Thanks to Quantum Astrophysicists Guild for sending us a review copy!
Gregor’s training to serve the Eternal Fellowship is complete, and he’s now ready to help keep the peace. It’s a shame that the capital of Tamaris has just blown up. The Ambassador: Fractured Timelines follows Gregor’s twin-stick shooting journey to discover who is responsible for destroying the city and stop them with the power of time.
Gregor is equipped with a spear as his primary weapon, and once thrown he must wait for it to boomerang back to him. Miss a shot, and it’s a long wait until the weapon returns. He’s also given a magic wand which can fire more rapidly, but expends mana to do so. The main strength of magic weapons is firing off rapid salvos of shots if mana is allowed to regenerate. As Gregor completes the 50 levels of the game, he’ll gain access to more weapons both mundane and magic. They each bring a minor quirk in their operation, and I found myself sticking to the crossbow and dagger since they could hold several shots at once. Additional armour and clothing options also become available, and these impart a variety of bonuses such as faster mana recovery, faster movement, or more health. Swapping out weapons and armour can be done at any time at the press of a button.
As an Ambassador of Time, Gregor is also able to stop the time of enemies around him. Enemies will pause, and their projectiles are halted as long as you have still have enough magical power. At first this just seemed like a thematic riff on a dodge-roll mechanic, but it turns out to have some extra uses. As I played through the game, I discovered that extending the time on enemy vulnerability windows was much more powerful than I initially gave it credit for. As a bonus, the large radius of the time stop also affords a lot of safety in approaching and retreating from tougher enemies. This turns out to be a much needed quality over a standard dodge-roll, since the level design constantly pushes you towards chaotic combat with enemies in all directions. Environmental objects also get in on the time stop action; shining objects caught in your bubble can be fired at to trigger explosions or send them barrelling into enemies.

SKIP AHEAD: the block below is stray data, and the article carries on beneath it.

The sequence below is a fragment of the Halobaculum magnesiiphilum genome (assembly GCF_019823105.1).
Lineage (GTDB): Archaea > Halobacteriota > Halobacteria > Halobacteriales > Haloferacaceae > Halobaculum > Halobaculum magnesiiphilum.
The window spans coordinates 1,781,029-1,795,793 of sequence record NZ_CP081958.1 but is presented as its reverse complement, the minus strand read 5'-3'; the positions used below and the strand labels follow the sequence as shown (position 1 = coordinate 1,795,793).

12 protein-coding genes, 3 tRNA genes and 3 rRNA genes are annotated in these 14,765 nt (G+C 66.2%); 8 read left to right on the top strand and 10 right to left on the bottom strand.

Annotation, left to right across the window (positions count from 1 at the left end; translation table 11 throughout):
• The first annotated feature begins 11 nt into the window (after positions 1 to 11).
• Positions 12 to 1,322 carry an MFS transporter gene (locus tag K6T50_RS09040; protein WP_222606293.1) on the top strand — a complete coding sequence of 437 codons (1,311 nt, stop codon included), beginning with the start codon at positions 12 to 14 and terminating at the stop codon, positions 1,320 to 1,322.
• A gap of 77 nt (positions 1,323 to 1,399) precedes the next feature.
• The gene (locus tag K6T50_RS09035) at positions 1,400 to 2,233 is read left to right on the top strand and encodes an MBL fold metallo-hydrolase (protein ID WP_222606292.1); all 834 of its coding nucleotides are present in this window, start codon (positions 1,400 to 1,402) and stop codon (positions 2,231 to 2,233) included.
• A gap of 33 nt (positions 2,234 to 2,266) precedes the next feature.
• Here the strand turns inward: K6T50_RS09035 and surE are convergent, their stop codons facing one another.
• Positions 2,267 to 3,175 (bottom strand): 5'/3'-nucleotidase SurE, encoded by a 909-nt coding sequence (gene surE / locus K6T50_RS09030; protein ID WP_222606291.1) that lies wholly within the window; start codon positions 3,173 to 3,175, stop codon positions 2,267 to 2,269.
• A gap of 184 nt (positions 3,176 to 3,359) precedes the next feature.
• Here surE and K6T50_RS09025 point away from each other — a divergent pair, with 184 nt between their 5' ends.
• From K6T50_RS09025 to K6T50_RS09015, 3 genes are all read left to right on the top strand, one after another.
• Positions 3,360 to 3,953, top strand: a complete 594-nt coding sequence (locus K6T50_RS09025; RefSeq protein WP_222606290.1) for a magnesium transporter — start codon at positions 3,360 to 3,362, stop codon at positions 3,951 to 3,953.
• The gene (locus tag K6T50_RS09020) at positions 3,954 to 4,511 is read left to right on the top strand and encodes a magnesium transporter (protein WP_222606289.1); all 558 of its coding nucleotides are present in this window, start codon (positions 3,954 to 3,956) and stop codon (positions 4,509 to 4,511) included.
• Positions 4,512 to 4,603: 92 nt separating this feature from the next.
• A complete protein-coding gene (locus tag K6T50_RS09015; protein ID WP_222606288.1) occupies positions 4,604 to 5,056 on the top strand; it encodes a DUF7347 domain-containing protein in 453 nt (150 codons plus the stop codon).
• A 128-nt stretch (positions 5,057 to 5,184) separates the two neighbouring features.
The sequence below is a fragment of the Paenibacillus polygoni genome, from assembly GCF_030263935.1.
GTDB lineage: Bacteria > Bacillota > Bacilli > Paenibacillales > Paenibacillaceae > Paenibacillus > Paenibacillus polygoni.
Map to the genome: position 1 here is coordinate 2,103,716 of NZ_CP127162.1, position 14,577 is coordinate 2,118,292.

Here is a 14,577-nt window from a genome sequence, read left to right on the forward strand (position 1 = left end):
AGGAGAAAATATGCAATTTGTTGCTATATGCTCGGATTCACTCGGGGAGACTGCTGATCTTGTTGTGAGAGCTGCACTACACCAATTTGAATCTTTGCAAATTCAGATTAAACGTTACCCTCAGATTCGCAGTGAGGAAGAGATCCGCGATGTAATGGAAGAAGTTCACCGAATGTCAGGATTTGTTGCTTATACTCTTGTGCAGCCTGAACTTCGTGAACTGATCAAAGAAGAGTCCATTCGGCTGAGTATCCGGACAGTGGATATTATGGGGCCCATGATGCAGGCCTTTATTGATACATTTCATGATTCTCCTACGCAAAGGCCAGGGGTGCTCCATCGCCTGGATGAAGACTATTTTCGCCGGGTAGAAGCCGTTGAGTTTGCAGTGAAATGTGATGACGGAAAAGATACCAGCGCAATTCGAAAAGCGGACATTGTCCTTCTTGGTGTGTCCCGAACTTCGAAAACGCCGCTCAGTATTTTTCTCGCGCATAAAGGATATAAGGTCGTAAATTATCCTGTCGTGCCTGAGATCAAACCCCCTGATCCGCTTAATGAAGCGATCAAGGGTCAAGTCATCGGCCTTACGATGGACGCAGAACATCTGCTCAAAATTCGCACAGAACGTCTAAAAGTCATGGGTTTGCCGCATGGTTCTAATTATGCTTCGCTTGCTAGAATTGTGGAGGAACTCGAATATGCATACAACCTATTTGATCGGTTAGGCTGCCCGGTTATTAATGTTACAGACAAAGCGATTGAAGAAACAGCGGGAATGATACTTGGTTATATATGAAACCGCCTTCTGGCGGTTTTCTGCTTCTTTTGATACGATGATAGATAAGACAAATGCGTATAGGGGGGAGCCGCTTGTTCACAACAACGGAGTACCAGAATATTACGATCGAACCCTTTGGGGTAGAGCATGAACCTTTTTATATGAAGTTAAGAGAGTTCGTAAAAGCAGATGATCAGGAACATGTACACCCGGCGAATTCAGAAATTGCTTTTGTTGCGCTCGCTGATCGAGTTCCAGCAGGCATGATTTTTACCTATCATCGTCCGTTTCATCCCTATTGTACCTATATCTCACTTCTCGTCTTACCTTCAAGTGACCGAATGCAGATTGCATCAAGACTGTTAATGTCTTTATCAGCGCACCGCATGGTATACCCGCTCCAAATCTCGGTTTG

The enemies are quite the varied lot. Besides the barrage of melee enemies, Gregor will face off against enemy wizards, crossbow snipers, treants, and floating monstrosities. They’re all individually quite simple, but the emergent qualities of combat start to show as the game picks up its pace. The differences between stopping time and a much simpler dodge-roll start to become much more apparent as the level designs begin mixing things up. The tougher enemies add a bit of spice to the twin-stick action, forcing you to endure their attack pattern until they expose themselves, and again the level designs play off of their dynamics. Their numbers aren’t overwhelming as an arcade-style title would have it, but the much lower rate of fire and having to wait for weapons to return offsets this, meaning the game ends up being just as intense.
The Ambassador is not an easy game, but it’s not exactly hard either. Individual encounters are fair, but some levels do feel excessively long. It’s balanced quite reasonably for a four-hour experience, with the possible exception of the final boss presenting a difficulty spike just because of how long it takes. After you’re done with the game, you can always try your hand at the zero damage and timer challenges inherent to every level. There’s also a Bloodhenge mode, which is simply an arena mode where Gregor will have to fight off waves of enemies.
The pixel art is quite detailed, and works with the soundtrack to convey the Celtic influence. The Red Army in the Everwood feels like Cat Coit Celidon brought to life. Mount Arawn looks to be a take on Slievenamon. The ruins of Tamaris are oppressively dull with their bland colors, doubling down on the sense of desolation. Avalon is idealistically beautiful with its gentle snowfall of cherry blossom petals punctuating the struggle beneath. The Arthurian legend runs deep through Fractured Timelines, and nerds of Camelot will surely find a lot of interesting takes on the source material.
Most of the moral concerns of this game are of the violent kind. Gregor slays enemy men and women on his quest. A huge splash of blood is shown when they receive damage, and they leave behind a corpse. Language and sexual content are perfectly clean. Celtic mythology and the Celtic pantheon is referenced here, but the magic used by Gregor and the witches of Mount Arawn feels distinctly fantastical rather than druidic. Finally, the downfall of Tamaris is shown to be a rebellion of sorts against authority, but it’s also revealed to be a hard choice between two possible calamities.
The Abassador: Fractured Timelines drips with one of the most enduring legends of the Western world, right down to its almost-tragic portrayal of violence. This romp through Arthurian-inspired fantasy is sure to keep you engaged until the Once and Future King returns.